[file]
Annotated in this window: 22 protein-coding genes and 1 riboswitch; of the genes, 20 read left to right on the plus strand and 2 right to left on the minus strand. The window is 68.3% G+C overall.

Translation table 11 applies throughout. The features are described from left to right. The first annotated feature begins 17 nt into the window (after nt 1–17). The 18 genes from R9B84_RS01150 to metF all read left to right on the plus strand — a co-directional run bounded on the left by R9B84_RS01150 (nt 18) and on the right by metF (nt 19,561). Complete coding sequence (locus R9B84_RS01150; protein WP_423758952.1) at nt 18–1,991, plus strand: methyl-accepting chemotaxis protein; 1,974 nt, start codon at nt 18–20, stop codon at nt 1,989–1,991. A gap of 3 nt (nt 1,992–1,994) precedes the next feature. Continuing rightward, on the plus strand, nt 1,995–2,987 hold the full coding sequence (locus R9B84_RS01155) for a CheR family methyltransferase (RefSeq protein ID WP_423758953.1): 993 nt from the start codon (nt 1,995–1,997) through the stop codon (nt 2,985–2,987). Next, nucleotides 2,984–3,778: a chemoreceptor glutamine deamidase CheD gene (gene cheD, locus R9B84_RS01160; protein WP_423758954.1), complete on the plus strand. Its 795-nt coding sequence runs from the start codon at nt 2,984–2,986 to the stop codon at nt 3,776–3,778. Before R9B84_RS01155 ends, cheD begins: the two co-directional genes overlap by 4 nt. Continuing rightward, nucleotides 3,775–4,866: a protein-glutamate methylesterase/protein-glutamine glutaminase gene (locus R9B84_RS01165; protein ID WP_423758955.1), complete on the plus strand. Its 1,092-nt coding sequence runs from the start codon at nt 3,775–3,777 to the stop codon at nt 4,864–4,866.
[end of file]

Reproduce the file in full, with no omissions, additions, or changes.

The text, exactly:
Annotated in this window: 22 protein-coding genes and 1 riboswitch; of the genes, 20 read left to right on the plus strand and 2 right to left on the minus strand. The window is 68.3% G+C overall.

Translation table 11 applies throughout. The features are described from left to right. The first annotated feature begins 17 nt into the window (after nt 1–17). The 18 genes from R9B84_RS01150 to metF all read left to right on the plus strand — a co-directional run bounded on the left by R9B84_RS01150 (nt 18) and on the right by metF (nt 19,561). Complete coding sequence (locus R9B84_RS01150; protein WP_423758952.1) at nt 18–1,991, plus strand: methyl-accepting chemotaxis protein; 1,974 nt, start codon at nt 18–20, stop codon at nt 1,989–1,991. A gap of 3 nt (nt 1,992–1,994) precedes the next feature. Continuing rightward, on the plus strand, nt 1,995–2,987 hold the full coding sequence (locus R9B84_RS01155) for a CheR family methyltransferase (RefSeq protein ID WP_423758953.1): 993 nt from the start codon (nt 1,995–1,997) through the stop codon (nt 2,985–2,987). Next, nucleotides 2,984–3,778: a chemoreceptor glutamine deamidase CheD gene (gene cheD, locus R9B84_RS01160; protein WP_423758954.1), complete on the plus strand. Its 795-nt coding sequence runs from the start codon at nt 2,984–2,986 to the stop codon at nt 3,776–3,778. Before R9B84_RS01155 ends, cheD begins: the two co-directional genes overlap by 4 nt. Continuing rightward, nucleotides 3,775–4,866: a protein-glutamate methylesterase/protein-glutamine glutaminase gene (locus R9B84_RS01165; protein ID WP_423758955.1), complete on the plus strand. Its 1,092-nt coding sequence runs from the start codon at nt 3,775–3,777 to the stop codon at nt 4,864–4,866.